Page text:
However, in recent years China has also increasingly shown interest in preventing, managing or resolving conflicts. First, it has scaled up its participation to UN-led peacekeeping missions. While abstaining from voting on peacekeeping resolutions and limiting its financing of peacekeeping funds or personnel until the end of the 1990s, China gradually increased its contribution to the UN peacekeeping regime by deploying staff officers, military observers, engineers, medical staff, and logistics support in the 2000s. Today the country is a fully engaged player in UN peacekeeping and is the second-largest donor to peacekeeping budgets after the US, as well as one of the greatest contributors of manpower. Secondly, China originally preferred to carry out mass evacuations of Chinese nationals from countries affected by conflict or natural disasters (10 between 2006 and 2011). The most representative example in this respect was the withdrawal of more than 36,000 Chinese from Libya in March 2011. Nonetheless, China has engaged in both bilateral and multilateral international mediation activities in countries like Afghanistan, Bangladesh, Iran, Syria and Yemen, among others, in the last ten years.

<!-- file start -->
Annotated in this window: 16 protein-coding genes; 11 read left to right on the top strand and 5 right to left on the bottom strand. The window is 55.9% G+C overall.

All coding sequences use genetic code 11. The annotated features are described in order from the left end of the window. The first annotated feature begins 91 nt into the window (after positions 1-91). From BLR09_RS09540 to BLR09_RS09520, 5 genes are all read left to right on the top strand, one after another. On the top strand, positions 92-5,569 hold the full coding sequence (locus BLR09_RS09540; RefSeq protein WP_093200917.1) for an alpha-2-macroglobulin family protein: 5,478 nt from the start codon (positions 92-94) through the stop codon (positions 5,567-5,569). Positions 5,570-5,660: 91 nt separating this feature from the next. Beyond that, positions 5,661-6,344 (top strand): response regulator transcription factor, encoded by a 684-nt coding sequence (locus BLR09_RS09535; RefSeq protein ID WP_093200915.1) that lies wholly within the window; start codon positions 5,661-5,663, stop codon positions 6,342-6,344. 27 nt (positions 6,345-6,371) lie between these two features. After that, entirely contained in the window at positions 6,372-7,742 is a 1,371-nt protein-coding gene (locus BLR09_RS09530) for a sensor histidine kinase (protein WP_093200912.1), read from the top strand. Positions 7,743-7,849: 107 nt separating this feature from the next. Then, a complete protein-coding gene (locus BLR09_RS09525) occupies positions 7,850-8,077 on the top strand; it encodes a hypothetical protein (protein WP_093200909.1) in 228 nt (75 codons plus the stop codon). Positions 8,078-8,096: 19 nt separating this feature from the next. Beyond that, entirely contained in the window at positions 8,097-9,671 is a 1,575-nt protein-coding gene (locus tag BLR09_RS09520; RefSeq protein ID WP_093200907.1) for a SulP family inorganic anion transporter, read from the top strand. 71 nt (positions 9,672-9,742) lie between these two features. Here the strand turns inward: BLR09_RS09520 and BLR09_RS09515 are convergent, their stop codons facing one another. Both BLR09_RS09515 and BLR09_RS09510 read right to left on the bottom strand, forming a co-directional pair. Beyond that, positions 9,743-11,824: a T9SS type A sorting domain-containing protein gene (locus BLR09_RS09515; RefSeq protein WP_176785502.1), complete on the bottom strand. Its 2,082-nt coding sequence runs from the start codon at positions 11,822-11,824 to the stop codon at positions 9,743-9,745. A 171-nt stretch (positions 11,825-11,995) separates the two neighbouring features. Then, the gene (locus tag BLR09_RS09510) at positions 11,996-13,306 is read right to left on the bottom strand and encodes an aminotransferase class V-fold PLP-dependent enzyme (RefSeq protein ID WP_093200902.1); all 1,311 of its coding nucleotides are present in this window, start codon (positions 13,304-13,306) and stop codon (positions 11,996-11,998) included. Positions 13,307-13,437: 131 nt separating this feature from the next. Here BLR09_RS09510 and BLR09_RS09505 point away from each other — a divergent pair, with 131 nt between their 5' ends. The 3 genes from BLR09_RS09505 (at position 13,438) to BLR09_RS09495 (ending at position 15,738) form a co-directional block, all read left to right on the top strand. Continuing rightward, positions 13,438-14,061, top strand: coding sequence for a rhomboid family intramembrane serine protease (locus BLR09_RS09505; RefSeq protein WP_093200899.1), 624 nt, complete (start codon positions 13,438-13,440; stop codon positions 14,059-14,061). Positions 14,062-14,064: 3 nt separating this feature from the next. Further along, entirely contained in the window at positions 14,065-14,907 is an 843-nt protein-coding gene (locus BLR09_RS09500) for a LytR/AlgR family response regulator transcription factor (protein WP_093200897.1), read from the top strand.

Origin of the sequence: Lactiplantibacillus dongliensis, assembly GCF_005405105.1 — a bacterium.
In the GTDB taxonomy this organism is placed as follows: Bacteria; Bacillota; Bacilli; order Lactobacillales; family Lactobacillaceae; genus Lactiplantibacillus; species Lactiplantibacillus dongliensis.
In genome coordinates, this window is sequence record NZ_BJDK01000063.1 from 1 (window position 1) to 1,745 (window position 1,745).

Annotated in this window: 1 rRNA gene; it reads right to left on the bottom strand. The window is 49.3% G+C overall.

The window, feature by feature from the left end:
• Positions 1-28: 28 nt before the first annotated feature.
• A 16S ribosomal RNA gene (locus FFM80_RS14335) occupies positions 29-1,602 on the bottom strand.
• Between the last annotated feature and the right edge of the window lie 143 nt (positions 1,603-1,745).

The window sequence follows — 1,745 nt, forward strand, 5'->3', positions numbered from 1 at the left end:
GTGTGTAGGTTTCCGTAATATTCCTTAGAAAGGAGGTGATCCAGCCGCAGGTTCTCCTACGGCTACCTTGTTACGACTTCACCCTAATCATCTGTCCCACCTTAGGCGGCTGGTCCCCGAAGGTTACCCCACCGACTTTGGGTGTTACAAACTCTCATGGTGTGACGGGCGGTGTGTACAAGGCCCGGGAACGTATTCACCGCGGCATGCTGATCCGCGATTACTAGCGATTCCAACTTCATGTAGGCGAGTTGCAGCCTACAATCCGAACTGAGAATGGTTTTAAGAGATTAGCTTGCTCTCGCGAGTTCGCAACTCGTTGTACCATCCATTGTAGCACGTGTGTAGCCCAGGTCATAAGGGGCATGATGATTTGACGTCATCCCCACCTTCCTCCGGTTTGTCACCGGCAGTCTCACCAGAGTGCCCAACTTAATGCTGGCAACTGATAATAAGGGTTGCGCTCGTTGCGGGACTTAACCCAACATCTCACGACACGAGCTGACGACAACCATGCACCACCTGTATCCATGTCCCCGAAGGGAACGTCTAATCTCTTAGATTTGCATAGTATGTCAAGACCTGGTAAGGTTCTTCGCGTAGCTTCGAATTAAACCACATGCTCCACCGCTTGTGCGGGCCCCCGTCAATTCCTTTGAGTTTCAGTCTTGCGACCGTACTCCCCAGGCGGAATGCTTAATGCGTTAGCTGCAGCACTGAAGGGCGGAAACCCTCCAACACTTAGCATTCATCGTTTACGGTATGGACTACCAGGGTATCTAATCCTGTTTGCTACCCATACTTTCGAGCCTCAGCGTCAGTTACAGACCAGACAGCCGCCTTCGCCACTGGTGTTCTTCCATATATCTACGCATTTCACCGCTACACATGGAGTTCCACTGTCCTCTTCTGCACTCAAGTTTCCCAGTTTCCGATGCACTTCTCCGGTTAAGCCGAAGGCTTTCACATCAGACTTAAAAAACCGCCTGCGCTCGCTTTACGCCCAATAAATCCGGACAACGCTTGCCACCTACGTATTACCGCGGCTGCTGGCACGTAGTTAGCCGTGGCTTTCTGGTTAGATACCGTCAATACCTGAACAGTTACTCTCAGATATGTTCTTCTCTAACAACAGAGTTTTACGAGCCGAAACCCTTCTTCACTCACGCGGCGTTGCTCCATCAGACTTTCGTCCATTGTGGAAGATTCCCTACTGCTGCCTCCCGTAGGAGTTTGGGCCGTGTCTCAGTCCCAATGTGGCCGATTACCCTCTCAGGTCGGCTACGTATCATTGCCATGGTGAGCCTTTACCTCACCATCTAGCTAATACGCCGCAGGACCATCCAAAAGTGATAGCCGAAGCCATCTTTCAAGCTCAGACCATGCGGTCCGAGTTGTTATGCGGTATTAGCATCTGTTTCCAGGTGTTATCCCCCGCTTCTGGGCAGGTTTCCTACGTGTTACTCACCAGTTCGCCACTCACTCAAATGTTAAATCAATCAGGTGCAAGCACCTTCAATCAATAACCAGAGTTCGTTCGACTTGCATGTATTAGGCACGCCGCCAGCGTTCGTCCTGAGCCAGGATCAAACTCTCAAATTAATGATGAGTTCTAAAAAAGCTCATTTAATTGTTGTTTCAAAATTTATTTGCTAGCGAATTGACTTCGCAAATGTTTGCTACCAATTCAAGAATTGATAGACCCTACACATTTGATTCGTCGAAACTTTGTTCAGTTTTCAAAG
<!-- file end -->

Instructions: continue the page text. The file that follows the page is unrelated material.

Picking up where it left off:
A primary reason for China’s increased participation in conflict mediation and peacekeeping has been individuated in the country’s international strategic and economic interests. As a result of the going out or going global policy, launched by Jiang Zemin in the late 1990s, and especially of the Belt and Road Initiative (BRI), launched by Xi Jinping in 2013, a growing number of Chinese companies have started their activities overseas and have been also involved in high-value, infrastructure and natural resource projects. Not only are these critical to China’s economic growth, they have also implied an increasing presence of Chinese citizens overseas, whose safety might be at stake. As their security is seen as a responsibility of the state, the success or failure in providing protection has a direct effect on China’s domestic public opinion. A second reason lies in the growing responsibilities China has to take on as a global power. The international community has on occasion pressured China to take action, as in the case of the conflict in Darfur. Yet, it is also in China’s interest to be internationally accepted as a responsible global actor.